Lesson Plans

Gilder Lehrman Institute of American History Summer Teachers’ Seminar
Hosted by the Gilder Lehrman Center for the Study of Slavery, Resistance, and Abolition
July 6-12, 2014
Yale University, New Haven, Connecticut

Instructor: Jonathan Holloway (Edmund S. Morgan Professor of African American Studies, History, and American Studies)
Gilder Lehrman Institute Master Teacher: Michael Galatioto
Gilder Lehrman Center Program Coordinator: David Spatz
Course Overview:
This seminar explores the rise of Jim Crow in the United States and tracks it forward to its modern post-civil rights manifestations. Seminar participants will work with a range of primary sources to interpret the shifting social, economic, political, psychological, and cultural trauma associated with this set of racial practices. Close attention will be paid to the effects of Jim Crow on both sides of the color line.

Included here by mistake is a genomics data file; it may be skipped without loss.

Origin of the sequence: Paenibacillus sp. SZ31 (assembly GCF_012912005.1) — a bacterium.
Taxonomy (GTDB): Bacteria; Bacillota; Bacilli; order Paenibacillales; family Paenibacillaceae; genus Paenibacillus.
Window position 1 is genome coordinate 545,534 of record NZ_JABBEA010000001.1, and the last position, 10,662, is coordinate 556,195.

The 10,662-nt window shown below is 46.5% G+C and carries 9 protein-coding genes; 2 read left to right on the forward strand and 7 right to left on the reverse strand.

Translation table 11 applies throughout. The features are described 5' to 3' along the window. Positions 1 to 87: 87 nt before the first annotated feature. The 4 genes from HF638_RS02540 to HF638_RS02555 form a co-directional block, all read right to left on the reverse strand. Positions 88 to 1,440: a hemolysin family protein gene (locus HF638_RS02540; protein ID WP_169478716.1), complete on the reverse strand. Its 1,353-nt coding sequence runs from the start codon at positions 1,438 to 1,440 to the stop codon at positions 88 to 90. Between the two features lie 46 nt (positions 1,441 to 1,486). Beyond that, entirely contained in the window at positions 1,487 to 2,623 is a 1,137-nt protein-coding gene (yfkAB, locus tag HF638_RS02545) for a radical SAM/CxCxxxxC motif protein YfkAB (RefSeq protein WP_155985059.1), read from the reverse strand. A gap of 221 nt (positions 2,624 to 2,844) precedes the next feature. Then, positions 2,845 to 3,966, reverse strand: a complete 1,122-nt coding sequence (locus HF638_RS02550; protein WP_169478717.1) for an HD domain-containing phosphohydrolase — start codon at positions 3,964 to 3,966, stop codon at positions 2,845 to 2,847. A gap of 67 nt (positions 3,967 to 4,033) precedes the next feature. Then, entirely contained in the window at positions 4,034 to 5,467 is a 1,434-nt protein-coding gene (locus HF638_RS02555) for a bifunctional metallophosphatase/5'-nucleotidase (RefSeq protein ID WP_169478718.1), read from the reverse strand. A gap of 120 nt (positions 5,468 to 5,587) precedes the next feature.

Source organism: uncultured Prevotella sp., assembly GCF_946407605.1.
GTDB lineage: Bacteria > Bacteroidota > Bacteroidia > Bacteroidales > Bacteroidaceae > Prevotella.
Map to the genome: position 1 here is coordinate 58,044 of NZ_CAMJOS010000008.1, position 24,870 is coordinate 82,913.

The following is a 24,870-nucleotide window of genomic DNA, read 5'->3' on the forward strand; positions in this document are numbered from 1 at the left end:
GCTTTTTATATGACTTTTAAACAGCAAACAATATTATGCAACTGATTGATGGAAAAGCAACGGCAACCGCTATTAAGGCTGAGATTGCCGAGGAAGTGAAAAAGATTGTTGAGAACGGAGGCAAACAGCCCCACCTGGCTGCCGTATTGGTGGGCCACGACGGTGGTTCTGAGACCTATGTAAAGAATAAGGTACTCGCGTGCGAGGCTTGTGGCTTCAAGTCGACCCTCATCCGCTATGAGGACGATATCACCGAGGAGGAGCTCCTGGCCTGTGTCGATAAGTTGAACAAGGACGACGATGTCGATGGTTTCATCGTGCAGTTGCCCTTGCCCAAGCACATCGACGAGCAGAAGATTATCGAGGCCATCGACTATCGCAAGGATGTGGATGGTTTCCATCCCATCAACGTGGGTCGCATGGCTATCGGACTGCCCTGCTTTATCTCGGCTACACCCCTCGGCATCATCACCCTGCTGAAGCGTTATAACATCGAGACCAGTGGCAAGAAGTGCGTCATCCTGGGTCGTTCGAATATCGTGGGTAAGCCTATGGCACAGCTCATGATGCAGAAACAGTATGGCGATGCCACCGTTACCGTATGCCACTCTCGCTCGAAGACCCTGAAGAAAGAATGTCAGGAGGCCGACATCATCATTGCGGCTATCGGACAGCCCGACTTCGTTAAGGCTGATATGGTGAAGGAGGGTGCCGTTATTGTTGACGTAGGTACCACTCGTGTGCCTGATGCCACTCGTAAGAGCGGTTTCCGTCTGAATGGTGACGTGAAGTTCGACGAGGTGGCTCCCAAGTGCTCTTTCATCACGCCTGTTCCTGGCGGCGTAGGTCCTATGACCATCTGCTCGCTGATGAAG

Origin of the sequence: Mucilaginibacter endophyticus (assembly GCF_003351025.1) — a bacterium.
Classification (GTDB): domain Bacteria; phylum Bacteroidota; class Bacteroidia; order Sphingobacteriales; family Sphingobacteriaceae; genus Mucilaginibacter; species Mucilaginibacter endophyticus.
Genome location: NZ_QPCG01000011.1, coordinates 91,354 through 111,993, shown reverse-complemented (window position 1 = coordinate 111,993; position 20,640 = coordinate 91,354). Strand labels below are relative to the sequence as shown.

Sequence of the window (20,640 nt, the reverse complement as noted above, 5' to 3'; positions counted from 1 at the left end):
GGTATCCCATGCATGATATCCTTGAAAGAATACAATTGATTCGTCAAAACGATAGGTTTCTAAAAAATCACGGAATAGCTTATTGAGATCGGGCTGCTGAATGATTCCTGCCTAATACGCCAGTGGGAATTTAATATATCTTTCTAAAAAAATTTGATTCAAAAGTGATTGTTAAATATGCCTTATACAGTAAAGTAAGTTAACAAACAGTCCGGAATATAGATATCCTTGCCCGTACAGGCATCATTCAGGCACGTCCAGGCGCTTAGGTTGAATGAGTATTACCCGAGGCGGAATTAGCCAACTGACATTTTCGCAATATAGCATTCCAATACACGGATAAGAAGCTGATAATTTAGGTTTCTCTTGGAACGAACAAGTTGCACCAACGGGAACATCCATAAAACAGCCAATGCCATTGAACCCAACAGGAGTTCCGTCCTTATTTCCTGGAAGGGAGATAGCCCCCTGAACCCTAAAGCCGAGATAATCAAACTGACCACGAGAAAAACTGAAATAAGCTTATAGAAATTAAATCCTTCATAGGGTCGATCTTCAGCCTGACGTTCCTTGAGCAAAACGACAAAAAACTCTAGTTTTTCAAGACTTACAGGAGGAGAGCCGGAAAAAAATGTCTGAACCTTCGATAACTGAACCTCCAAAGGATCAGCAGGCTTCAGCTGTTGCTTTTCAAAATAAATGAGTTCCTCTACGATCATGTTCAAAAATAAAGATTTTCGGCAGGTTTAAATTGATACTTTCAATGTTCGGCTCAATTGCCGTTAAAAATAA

Lesson Plans:
As part of the program, these lessons plans were developed by the teachers who participated in the summer seminar.

Land and Citizenship during Reconstruction

Black Codes to Jim Crow

Evaluating Reconstruction

Integrationists vs. Segregationists

Assimilationists vs. Accomodationists

The History of Minstrel Shows and Jim Crow

Miscegenation and anti-miscegenation legislation in the United States

Women of Color: the Role of Women in the Fight Against Jim Crow

Black Women during Slavery, Reconstruction, and Jim Crow

Lynching: Viewing its psychological effect on American

Ida B. Wells-Barnett “Mob murder in a Christian nation,” 1909

History of the Harlem Renaissance

WWI Soldiers

Overcoming Racial Discrimination and Legalized Segregation in the U.S. Armed Forces

African American Soldiers in World War II

Jim Crow and McCarthyism: The Story of Paul Robeson

Right to Education

School Integration